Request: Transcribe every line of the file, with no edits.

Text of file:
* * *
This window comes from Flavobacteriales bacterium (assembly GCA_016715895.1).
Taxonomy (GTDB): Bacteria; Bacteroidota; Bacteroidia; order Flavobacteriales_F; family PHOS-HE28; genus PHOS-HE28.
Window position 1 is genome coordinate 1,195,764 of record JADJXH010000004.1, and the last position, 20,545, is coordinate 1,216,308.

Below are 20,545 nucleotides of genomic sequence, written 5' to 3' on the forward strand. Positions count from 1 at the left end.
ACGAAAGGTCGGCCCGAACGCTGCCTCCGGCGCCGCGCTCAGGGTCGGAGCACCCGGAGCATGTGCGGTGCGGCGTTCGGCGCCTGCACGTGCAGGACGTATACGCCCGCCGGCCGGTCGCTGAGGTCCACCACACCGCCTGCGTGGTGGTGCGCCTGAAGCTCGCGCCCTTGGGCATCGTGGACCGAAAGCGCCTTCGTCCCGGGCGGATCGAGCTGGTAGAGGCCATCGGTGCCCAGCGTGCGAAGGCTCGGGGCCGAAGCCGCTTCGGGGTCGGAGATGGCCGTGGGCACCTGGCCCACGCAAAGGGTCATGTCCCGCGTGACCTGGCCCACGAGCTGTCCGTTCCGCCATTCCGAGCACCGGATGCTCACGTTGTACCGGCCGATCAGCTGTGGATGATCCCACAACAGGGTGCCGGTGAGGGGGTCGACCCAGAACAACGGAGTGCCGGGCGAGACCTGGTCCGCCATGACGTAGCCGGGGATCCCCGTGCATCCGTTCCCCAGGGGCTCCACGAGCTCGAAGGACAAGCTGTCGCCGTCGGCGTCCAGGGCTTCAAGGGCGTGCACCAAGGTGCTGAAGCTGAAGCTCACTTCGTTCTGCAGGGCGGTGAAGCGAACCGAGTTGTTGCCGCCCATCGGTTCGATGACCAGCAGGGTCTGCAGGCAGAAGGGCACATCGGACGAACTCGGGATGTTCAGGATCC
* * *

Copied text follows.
This window comes from Flavobacteriales bacterium (assembly GCA_016715895.1).
Taxonomy (GTDB): Bacteria; Bacteroidota; Bacteroidia; order Flavobacteriales_F; family PHOS-HE28; genus PHOS-HE28.
Window position 1 is genome coordinate 1,195,764 of record JADJXH010000004.1, and the last position, 20,545, is coordinate 1,216,308.

Below are 20,545 nucleotides of genomic sequence, written 5' to 3' on the forward strand. Positions count from 1 at the left end.
ACGAAAGGTCGGCCCGAACGCTGCCTCCGGCGCCGCGCTCAGGGTCGGAGCACCCGGAGCATGTGCGGTGCGGCGTTCGGCGCCTGCACGTGCAGGACGTATACGCCCGCCGGCCGGTCGCTGAGGTCCACCACACCGCCTGCGTGGTGGTGCGCCTGAAGCTCGCGCCCTTGGGCATCGTGGACCGAAAGCGCCTTCGTCCCGGGCGGATCGAGCTGGTAGAGGCCATCGGTGCCCAGCGTGCGAAGGCTCGGGGCCGAAGCCGCTTCGGGGTCGGAGATGGCCGTGGGCACCTGGCCCACGCAAAGGGTCATGTCCCGCGTGACCTGGCCCACGAGCTGTCCGTTCCGCCATTCCGAGCACCGGATGCTCACGTTGTACCGGCCGATCAGCTGTGGATGATCCCACAACAGGGTGCCGGTGAGGGGGTCGACCCAGAACAACGGAGTGCCGGGCGAGACCTGGTCCGCCATGACGTAGCCGGGGATCCCCGTGCATCCGTTCCCCAGGGGCTCCACGAGCTCGAAGGACAAGCTGTCGCCGTCGGCGTCCAGGGCTTCAAGGGCGTGCACCAAGGTGCTGAAGCTGAAGCTCACTTCGTTCTGCAGGGCGGTGAAGCGAACCGAGTTGTTGCCGCCCATCGGTTCGATGACCAGCAGGGTCTGCAGGCAGAAGGGCACATCGGACGAACTCGGGATGTTCAGGATCC